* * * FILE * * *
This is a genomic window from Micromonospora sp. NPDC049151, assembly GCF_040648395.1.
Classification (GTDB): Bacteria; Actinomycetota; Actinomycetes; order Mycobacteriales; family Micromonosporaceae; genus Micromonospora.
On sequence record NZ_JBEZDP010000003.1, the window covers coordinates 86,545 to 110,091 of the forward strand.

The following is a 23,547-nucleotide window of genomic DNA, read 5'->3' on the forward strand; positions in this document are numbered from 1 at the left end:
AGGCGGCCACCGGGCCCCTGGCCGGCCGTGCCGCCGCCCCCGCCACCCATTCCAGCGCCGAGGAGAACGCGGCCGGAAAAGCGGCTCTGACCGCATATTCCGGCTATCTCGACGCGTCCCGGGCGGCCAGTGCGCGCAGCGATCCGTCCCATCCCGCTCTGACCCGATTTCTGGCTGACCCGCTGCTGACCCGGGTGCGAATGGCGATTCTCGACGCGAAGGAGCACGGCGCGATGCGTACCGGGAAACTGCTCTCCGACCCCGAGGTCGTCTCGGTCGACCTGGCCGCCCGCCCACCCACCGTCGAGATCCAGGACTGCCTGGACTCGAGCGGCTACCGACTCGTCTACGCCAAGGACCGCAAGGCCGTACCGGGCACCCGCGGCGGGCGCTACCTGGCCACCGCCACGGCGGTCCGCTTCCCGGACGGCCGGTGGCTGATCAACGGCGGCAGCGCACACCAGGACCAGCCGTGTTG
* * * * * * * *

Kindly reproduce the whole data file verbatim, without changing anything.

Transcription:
This is a genomic window from Micromonospora sp. NPDC049151, assembly GCF_040648395.1.
Classification (GTDB): Bacteria; Actinomycetota; Actinomycetes; order Mycobacteriales; family Micromonosporaceae; genus Micromonospora.
On sequence record NZ_JBEZDP010000003.1, the window covers coordinates 86,545 to 110,091 of the forward strand.

The following is a 23,547-nucleotide window of genomic DNA, read 5'->3' on the forward strand; positions in this document are numbered from 1 at the left end:
AGGCGGCCACCGGGCCCCTGGCCGGCCGTGCCGCCGCCCCCGCCACCCATTCCAGCGCCGAGGAGAACGCGGCCGGAAAAGCGGCTCTGACCGCATATTCCGGCTATCTCGACGCGTCCCGGGCGGCCAGTGCGCGCAGCGATCCGTCCCATCCCGCTCTGACCCGATTTCTGGCTGACCCGCTGCTGACCCGGGTGCGAATGGCGATTCTCGACGCGAAGGAGCACGGCGCGATGCGTACCGGGAAACTGCTCTCCGACCCCGAGGTCGTCTCGGTCGACCTGGCCGCCCGCCCACCCACCGTCGAGATCCAGGACTGCCTGGACTCGAGCGGCTACCGACTCGTCTACGCCAAGGACCGCAAGGCCGTACCGGGCACCCGCGGCGGGCGCTACCTGGCCACCGCCACGGCGGTCCGCTTCCCGGACGGCCGGTGGCTGATCAACGGCGGCAGCGCACACCAGGACCAGCCGTGTTG